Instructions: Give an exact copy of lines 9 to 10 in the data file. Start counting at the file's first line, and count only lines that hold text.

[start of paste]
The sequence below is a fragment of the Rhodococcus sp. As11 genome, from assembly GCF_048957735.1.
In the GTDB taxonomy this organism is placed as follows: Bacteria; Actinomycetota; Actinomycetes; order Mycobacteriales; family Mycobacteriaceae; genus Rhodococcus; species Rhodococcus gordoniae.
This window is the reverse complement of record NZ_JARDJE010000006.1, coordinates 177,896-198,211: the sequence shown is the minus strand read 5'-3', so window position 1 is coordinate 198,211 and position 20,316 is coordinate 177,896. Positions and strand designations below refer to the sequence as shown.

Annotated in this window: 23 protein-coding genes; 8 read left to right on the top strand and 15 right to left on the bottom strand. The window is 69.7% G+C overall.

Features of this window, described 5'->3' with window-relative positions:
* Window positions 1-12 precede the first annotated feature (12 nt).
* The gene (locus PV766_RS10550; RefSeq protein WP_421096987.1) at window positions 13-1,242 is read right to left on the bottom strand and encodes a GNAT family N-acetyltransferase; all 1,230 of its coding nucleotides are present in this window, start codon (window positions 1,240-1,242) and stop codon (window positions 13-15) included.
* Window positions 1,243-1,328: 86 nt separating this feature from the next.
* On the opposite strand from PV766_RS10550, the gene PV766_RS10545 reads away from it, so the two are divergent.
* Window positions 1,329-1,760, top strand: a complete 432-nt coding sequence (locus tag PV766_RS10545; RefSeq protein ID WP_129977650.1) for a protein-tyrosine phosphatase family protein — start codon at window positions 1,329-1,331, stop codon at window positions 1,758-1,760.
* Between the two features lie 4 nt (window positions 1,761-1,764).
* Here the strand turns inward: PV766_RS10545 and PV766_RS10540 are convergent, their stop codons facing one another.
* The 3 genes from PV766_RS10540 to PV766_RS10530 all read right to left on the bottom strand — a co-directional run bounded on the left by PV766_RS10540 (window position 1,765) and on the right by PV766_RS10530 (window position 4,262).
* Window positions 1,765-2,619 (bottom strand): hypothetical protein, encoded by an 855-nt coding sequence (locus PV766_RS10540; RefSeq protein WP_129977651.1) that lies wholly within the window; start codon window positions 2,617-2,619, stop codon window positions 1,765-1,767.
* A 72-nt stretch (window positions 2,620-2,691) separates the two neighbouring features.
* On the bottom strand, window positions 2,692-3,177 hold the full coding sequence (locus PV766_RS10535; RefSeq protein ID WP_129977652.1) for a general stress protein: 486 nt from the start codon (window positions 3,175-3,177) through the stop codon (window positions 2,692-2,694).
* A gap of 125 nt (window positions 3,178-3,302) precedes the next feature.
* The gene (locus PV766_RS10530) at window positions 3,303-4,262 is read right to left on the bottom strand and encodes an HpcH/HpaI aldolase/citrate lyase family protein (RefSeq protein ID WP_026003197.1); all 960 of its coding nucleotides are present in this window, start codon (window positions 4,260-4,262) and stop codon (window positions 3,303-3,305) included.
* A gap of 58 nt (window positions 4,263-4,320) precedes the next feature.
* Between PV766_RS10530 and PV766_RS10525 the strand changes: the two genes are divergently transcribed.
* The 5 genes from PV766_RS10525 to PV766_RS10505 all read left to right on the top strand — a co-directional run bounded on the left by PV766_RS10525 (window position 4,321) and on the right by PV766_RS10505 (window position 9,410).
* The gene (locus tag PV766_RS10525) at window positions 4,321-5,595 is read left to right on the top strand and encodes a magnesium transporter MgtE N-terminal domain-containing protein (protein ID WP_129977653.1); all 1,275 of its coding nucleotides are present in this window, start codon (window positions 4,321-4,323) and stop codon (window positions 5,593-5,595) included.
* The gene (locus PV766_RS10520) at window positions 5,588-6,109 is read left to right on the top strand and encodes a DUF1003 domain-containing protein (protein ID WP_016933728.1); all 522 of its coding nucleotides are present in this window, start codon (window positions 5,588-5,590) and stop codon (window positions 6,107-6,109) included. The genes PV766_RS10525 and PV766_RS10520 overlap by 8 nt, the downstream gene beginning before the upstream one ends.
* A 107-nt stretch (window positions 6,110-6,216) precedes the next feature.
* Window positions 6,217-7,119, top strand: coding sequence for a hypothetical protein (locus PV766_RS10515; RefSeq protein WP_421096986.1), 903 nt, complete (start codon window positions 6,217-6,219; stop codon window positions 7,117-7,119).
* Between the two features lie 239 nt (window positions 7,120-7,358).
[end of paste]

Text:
* On the opposite strand from PV766_RS10550, the gene PV766_RS10545 reads away from it, so the two are divergent.
* Window positions 1,329-1,760, top strand: a complete 432-nt coding sequence (locus tag PV766_RS10545; RefSeq protein ID WP_129977650.1) for a protein-tyrosine phosphatase family protein — start codon at window positions 1,329-1,331, stop codon at window positions 1,758-1,760.